Future University – Edge Zones
February 5, 2013 – 6:47 pm | No Comment

I’ve been thinking a bit about the future of the university, and it seems to me that a new model may be emerging, one that has something of the traditional sanctuary of a place of learning, but that innovatively engages communities, both local and international. There will, of course, have to be those preserves where students and teachers can contemplate their experience and learn together, but there must also be what, for the moment, one might think of as an edge zone where interactions of many kinds might take place.

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Innovative Workplace Design starts with Value Proposition

Submitted by on October 28, 2011 – 7:44 pmNo Comment

By Brian and Dan Anderson

During the course of our workplace research and design work we have found that effective workplaces share common attributes. They provide a range of work settings, from open shared spaces to more private personal spaces.  Optimally their arrangement allows for easy transitions from collaborative team work to focused, uninterrupted work. We have found that the overall effectiveness of work was improved by visual connectivity allowing for a quick assessment of the presence and availability of coworkers for interaction.

We found this to be well illustrated in a recently completed workplace design for a private equity client; a flexible visually open layout supported the project goal of creating different work settings with strong visual connections while maintaining acoustic privacy. The design established four linked workspaces separated by full height glass partitions. This solution provided privacy, fostered a sense of connectedness, and provided ample shared natural light throughout the office. The center workspace enables casual interactions, group discussions, and presentations. A large dedicated office supports the client’s private workspace and private meeting area. The other two work spaces support project partners, double as expansion space for additional staff support, and afford privacy for staff meetings or calls.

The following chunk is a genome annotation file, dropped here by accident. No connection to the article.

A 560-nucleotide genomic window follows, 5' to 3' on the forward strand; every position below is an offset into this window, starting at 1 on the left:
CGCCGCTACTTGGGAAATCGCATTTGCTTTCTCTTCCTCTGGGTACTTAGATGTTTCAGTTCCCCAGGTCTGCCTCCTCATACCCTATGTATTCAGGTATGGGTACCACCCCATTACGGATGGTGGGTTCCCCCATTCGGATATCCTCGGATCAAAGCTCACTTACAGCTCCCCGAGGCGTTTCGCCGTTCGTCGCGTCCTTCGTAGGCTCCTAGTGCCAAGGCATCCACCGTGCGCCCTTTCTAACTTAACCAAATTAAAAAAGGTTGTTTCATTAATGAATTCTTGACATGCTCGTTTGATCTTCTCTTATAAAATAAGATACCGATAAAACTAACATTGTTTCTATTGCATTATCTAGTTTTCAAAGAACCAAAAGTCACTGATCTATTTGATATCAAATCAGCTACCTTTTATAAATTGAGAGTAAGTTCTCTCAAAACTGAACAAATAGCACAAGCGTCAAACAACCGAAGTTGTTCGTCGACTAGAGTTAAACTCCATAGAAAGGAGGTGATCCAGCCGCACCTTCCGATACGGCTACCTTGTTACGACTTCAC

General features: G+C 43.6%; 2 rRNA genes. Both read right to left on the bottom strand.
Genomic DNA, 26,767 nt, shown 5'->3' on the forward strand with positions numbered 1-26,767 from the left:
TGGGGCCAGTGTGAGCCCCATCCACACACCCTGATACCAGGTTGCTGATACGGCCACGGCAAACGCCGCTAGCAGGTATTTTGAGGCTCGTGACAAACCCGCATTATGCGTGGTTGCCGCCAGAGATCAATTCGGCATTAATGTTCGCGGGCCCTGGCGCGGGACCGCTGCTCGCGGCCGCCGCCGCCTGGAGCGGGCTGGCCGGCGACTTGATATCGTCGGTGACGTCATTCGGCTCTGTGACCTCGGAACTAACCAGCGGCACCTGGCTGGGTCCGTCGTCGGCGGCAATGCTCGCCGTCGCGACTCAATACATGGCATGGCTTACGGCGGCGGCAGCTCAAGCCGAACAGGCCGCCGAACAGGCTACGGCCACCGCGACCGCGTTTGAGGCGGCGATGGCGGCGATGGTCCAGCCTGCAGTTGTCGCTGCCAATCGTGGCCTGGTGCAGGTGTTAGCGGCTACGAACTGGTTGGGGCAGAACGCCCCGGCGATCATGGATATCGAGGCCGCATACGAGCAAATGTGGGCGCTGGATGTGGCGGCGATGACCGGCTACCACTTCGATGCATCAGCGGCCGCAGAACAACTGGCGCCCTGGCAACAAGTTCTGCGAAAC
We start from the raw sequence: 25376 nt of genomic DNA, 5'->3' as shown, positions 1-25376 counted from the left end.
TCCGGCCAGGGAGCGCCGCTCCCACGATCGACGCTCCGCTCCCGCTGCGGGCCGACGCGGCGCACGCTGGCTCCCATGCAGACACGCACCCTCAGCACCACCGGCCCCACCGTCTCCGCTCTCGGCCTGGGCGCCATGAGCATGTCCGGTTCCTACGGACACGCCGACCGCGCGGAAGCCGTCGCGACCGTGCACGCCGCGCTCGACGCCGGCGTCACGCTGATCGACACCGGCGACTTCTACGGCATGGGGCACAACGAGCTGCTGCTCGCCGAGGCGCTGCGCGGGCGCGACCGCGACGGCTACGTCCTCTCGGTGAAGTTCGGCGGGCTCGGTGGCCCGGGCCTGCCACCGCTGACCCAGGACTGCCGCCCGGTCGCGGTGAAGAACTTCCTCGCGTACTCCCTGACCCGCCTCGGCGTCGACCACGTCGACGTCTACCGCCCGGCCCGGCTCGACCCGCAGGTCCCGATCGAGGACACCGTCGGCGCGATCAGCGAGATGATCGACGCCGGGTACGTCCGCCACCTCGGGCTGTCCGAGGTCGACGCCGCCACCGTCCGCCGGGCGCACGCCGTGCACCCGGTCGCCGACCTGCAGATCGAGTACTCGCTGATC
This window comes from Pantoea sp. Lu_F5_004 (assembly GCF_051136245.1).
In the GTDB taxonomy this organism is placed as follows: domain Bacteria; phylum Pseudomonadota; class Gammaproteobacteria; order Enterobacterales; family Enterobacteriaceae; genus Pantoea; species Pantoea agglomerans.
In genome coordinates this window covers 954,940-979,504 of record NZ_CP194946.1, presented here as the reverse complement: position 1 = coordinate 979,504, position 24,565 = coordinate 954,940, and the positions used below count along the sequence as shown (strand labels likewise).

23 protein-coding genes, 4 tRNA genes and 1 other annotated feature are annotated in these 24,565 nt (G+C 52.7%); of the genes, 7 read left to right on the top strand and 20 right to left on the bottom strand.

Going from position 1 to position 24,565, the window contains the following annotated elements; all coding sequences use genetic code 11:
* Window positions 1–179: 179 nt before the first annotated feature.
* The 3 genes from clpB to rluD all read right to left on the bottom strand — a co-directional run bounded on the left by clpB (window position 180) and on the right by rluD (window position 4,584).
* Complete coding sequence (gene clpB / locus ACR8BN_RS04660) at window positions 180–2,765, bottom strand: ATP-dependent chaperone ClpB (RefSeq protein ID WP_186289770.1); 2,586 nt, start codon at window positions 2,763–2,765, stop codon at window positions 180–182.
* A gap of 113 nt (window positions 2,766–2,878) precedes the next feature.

In addition to focusing on client value in the performance of the workplace, we brought a coordinated team approach to project implementation. Glass walls were chosen for the advantages of allowing light and visual connection but their procurement set a challenge for the project construction schedule. One glazing system chosen had the advantage of being self-supporting, with minimal need for coordination. However, the structural members were visually heavy and the product had a long lead time. The team decided on a custom fabricated alternative that aligned with the project schedule’s critical path and provided greater glass area without frames. Finish details were developed allowing for coordinated blocking support and integrated installation sequenced with ceiling and flooring installation. Overall our team approach allowed us to coordinate the design and make decisions for improving the workspace layout and to achieve greater flexibility. It also allowed us to respond effectively to unexpected issues in the field, such as modifying lighting and sprinkler locations to accommodate ductwork belonging to other tenant spaces.

In keeping with our Lean design approach, Anderson Porter Design looks at the entire project value stream for opportunities to add value and reduce waste. A pull planning session was held to define stakeholder value, to map the project value stream, and set conditions of satisfaction with the entire team; client, architect and builder. Target Value Design enabled us to align project objectives; scope, schedule and budget, early in the process. A site evaluation session with the client and builder will be held to assess the project success and consider modifications that will support ongoing workplace performance improvements.